Medicare Part D plans missed out on between $84 million and $143 million in savings by not prioritizing the use of biosimilars over reference products, according to a report from the HHS Office of Inspector General.
Medicare Part D could have saved tens of millions of dollars in 2019 if biosimilars were used at a 60% utilization rate, according to a report published by the HHS Office of Inspector General (OIG).
The HHS OIG conducted its report as part of a larger strategy to address drug prices and assess biosimilar utilization, which the agency announced in February 2022. The report created a foundation for the agency to further explore the topic as Part D spending on biosimilars grows and as the market matures, especially as it prepares for the introduction of biosimilars for reference etanercept (Enbrel) and adalimumab (Humira) that are anticipated to launch in 2029 and 2023, respectively.
Biologic spending has grown substantially since 2015, when the first biosimilar (Zarxio) was approved by the FDA. This is largely driven by sales and high list prices for Humira and Enbrel, which account for nearly half of the $12 billion of spending on biologics in Part D.
As of April 2022, 21 of the 35 FDA-approved biosimilar are available on the US market. In 2019, 8 biosimilars were approved as alternatives to 4 reference products within Part D, which cost Part D plans about $466 million annually (Table).
The OIG analyzed biosimilar utilization in Part D from January 1, 2015, to December 31, 2019. All biosimilars for the same reference product were considered as one biosimilar group.
Over 5 years, the number of prescriptions for biosimilars increased significantly. However, they only accounted for 18% of all biologics prescriptions in 2019. From 2015 to 2019, spending on biosimilars in Part D increased from $1.7 million to $60.8 million.
Filgrastim was the only category where biosimilar prescriptions were higher than the reference product (62% vs 38%), largely driven by increased use of Zarxio. In contrast, biosimilar utilization in the infliximab, pegfilgrastim, and epoetin alfa categories was much less than the reference products (Remicade, Neulasta, Epogen/Procrit, respectively). Biosimilars accounted for 16% of epoetin alfa prescriptions, 12% of pegfilgrastim prescriptions, and 7% of infliximab prescriptions.
Part D beneficiaries out-of-pocket costs for biosimilars increased from $152,000 in 2015 to $2.8 million in 2019, which accounted for less than 20% of the $14.5 million that beneficiaries total spending on all biologics. On average, beneficiaries paid less for most biosimilars compared with their reference products. Beneficiaries enrolled in Low-Income Subsidiary (LIS) plans paid an average of $2.55 less for most biosimilars compared to their reference products.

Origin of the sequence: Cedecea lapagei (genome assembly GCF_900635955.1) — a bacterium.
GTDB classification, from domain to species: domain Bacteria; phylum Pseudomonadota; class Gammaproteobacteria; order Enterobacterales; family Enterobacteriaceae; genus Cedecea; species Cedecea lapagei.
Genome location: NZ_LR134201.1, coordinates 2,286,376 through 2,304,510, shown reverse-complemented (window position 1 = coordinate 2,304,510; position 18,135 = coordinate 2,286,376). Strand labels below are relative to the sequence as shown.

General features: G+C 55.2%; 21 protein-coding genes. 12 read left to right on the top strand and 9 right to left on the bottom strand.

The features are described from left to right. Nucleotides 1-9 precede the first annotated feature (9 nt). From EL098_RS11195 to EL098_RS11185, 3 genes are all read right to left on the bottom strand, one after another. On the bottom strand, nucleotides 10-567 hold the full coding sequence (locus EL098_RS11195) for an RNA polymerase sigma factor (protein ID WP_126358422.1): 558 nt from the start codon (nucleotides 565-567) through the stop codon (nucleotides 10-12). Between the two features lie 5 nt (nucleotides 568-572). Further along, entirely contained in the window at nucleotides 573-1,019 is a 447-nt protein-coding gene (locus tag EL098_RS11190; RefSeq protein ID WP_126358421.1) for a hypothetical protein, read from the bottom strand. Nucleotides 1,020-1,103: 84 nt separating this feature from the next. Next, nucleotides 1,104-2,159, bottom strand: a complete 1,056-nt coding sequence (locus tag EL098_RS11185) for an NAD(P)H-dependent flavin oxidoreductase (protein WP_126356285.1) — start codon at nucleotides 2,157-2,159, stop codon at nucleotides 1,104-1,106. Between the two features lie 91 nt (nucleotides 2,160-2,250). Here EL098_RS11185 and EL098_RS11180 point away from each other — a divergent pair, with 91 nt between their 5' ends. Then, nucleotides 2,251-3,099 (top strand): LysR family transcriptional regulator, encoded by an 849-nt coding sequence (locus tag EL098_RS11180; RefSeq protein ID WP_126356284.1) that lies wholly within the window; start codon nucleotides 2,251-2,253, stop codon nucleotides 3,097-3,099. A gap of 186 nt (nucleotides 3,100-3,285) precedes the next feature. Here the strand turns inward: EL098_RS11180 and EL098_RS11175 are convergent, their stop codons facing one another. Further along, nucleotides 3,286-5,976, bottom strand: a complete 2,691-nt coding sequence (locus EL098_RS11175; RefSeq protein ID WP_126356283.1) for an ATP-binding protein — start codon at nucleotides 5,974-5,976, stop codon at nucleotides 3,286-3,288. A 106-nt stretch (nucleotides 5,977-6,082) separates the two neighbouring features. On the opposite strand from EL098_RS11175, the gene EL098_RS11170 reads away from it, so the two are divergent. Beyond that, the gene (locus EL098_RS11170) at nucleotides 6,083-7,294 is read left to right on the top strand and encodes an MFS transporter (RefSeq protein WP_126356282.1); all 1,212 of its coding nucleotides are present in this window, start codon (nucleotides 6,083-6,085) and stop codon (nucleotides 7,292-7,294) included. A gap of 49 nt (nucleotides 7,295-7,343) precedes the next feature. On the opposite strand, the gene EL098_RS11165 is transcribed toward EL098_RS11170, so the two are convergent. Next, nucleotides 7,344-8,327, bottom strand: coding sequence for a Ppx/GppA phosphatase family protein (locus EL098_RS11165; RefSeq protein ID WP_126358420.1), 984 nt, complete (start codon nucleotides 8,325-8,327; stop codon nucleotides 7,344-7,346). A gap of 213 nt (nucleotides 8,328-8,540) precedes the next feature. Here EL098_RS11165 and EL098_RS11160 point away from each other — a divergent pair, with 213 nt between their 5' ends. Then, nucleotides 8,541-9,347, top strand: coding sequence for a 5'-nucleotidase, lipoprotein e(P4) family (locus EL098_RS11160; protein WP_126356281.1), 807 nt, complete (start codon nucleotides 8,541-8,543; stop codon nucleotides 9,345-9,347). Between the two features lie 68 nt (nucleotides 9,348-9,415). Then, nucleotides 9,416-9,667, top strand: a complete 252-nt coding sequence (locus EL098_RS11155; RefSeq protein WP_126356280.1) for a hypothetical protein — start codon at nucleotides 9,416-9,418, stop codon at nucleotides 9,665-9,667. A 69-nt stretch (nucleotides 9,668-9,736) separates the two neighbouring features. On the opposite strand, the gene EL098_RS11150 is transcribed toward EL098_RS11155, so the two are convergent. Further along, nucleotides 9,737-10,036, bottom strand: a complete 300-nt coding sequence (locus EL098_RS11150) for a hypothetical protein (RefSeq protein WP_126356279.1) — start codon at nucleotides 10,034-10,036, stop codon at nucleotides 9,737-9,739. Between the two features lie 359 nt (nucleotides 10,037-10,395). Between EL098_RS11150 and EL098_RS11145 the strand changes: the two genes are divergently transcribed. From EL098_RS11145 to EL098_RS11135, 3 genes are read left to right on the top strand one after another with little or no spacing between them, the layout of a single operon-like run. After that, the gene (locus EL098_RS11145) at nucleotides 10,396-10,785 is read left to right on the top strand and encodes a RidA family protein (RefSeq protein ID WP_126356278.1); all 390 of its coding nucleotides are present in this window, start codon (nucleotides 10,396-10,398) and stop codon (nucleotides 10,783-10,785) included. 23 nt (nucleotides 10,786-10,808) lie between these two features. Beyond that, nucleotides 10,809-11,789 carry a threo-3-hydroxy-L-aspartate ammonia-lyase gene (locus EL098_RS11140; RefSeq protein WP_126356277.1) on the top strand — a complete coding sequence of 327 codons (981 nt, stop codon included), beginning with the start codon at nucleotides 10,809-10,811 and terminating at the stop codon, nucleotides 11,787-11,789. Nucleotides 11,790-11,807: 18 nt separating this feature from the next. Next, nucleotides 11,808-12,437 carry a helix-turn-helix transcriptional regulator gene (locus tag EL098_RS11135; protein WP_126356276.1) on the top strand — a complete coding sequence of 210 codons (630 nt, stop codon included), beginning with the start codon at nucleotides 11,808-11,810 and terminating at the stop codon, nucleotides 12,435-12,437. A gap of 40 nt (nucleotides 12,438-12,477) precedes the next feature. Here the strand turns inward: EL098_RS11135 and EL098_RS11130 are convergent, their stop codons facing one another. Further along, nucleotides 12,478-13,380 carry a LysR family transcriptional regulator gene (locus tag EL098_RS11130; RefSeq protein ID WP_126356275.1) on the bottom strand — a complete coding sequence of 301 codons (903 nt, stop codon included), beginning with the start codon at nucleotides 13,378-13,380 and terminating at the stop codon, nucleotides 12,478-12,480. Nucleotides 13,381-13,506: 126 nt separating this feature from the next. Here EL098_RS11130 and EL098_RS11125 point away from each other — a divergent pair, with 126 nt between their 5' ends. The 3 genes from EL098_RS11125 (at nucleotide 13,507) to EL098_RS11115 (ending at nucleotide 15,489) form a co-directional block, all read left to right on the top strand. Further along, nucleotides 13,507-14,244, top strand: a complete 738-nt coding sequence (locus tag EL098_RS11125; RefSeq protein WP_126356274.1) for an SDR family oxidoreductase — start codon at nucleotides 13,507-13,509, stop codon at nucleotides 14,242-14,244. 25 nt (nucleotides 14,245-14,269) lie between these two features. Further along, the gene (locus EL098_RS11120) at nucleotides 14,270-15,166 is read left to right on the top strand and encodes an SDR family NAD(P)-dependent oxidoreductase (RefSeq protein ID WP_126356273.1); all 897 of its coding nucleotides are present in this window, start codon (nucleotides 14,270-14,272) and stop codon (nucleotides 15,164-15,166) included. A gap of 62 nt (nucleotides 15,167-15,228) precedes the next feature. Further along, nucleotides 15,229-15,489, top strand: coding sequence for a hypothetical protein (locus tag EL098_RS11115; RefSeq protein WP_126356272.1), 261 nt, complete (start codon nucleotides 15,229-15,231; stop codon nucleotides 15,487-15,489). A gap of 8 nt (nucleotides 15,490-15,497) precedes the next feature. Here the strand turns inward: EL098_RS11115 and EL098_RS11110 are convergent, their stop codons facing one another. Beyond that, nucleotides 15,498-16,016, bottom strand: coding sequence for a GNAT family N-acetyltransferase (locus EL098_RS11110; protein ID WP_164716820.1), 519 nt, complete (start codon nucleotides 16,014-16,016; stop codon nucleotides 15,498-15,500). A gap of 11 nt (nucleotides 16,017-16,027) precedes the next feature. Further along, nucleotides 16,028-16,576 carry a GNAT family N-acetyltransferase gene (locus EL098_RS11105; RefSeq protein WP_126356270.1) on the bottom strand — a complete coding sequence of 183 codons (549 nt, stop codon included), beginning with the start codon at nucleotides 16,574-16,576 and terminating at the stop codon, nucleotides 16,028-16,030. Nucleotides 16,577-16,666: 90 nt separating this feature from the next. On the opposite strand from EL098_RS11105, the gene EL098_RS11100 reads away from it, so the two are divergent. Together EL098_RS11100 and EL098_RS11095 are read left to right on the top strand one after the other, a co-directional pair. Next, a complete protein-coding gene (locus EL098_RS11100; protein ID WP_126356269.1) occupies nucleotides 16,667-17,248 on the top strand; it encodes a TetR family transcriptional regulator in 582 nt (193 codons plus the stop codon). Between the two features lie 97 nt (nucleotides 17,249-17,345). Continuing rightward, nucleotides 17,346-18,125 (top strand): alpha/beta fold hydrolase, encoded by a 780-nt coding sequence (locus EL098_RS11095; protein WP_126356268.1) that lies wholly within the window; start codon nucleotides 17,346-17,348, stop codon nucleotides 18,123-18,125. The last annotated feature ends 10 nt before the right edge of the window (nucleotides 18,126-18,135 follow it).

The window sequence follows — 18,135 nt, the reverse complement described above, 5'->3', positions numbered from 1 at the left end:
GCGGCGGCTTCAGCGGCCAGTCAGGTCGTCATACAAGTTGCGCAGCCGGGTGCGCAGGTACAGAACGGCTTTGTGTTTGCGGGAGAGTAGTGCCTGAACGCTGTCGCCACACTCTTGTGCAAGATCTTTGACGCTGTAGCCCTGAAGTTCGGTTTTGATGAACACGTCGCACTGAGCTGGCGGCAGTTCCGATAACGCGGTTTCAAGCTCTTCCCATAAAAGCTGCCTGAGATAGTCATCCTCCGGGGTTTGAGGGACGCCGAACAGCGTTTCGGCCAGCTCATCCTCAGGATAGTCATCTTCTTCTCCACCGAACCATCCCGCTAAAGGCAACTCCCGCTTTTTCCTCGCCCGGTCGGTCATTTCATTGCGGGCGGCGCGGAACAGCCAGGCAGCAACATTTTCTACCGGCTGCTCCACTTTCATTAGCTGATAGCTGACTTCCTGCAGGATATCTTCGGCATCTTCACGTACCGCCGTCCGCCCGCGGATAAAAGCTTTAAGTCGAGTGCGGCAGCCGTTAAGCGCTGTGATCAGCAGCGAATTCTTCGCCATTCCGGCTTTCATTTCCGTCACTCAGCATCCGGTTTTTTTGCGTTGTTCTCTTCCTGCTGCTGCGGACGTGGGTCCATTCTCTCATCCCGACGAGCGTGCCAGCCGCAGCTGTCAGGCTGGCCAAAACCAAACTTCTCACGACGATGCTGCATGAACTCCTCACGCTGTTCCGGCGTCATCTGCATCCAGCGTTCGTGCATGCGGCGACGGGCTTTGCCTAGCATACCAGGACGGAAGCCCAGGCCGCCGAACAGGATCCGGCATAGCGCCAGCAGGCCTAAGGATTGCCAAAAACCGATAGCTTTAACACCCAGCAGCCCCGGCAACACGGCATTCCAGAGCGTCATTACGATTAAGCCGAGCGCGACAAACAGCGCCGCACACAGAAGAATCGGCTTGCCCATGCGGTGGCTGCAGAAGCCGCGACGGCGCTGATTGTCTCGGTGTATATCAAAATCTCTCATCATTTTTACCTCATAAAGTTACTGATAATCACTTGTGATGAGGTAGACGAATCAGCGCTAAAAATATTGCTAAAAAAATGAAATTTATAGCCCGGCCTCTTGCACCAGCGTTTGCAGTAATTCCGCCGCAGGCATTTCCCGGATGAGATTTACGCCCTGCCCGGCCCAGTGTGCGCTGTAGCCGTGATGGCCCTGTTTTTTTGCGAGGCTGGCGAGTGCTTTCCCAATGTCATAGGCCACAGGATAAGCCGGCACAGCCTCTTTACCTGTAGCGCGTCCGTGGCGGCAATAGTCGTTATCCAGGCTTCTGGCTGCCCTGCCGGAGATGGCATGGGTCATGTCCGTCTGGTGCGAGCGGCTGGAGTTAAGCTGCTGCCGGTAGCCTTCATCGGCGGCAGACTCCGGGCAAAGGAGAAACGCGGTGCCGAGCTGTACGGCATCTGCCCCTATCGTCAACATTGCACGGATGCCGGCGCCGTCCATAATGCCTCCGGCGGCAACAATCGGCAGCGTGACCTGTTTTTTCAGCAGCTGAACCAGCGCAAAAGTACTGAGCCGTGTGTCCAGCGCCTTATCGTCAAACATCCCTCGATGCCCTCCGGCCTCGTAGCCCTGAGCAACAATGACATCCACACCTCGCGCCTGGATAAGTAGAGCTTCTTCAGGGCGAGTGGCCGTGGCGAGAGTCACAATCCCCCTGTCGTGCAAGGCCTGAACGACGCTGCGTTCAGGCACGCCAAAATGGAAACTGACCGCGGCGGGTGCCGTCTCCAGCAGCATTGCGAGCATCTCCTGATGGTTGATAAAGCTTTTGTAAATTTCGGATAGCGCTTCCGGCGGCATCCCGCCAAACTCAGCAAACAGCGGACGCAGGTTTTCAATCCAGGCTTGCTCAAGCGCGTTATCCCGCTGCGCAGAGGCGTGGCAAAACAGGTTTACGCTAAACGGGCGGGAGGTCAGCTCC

Possible Missed Savings
If biosimilars were used at a similar utilization rate to filgrastim biosimilars (60%), Part D gross spending could have been reduced by $84 million in 2019, nearly 18% of the total Part D spending on biologic drugs.
Even greater savings could have been achieved during the same year if biosimilars were used at a 90% utilization rate compared with their reference products, amounting to $143 million of missed savings, 31% of the total biologics spending.
Overall, Part D beneficiaries could have saved nearly $1.8 million if all biosimilars were used at a 60% utilization rate, which represented 12% less than their total biologics spend in 2019. If biosimilars were used at a 90% utilization rate, the overall beneficiary spending on biologics could have achieved $3.1 million in savings, a 22% of their overall biologics spend.
Beneficiaries in LIS plans could have saved 15% (nearly $34,000) of their total spend on biologics if biosimilars were used at a 60% utilization rate or saved 25% (more than $55,000) at a 90% utilization rate.
The authors of the report said that the introduction of biosimilars for Humira and Enbrel combined with high utilization rates could produce even greater reductions in spending for Part D plans and beneficiaries.
“With numerous biosimilars available as alternatives to Humira, they may have a greater impact on the market than if a single biosimilar alternative were available. Additionally, Humira may see increased competition from the biosimilar alternative that has been designated as interchangeable,” they wrote.
Most plan formularies placed biosimilars on lower tiers compared their reference products and thus, did not encourage biosimilar use by covering them at parity with or preferring them over reference products.
“When plan formularies place a biosimilar and its reference product on the same tier, beneficiaries have fewer financial incentives to use the biosimilar….Notably, when a biosimilar and its reference product are on the same tier, with a fixed copayment, using the biosimilar may not reduce beneficiary cost-sharing at all,” the authors explained.
Not all Part D plans covered biosimilars and reference products. In 2019, 38% of Part D vendors that included reference epoetin alfa on its plan formulary did not include an epoetin alfa biosimilar. Similarly, 32% of vendors that covered Neulasta did not cover a pegfilgrastim biosimilar. Despite most plan formularies covering at least 1 filgrastim biosimilar, 40% did not cover Zarxio. However, 18% of plans covered a filgrastim biosimilar instead of the reference product and 1 plan covered a pegfilgrastim biosimilar instead of the reference product.
The OIG is working to examine biosimilar utilization and spending in Medicare Part B in the next phase of its analysis.
Murrin S. Medicare Part D and beneficiaries could realize significant spending reductions with increased biosimilar use. HHS website. https://oig.hhs.gov/oei/reports/OEI-05-20-00480.pdf. Published March 31, 2022. Accessed April 18, 2022.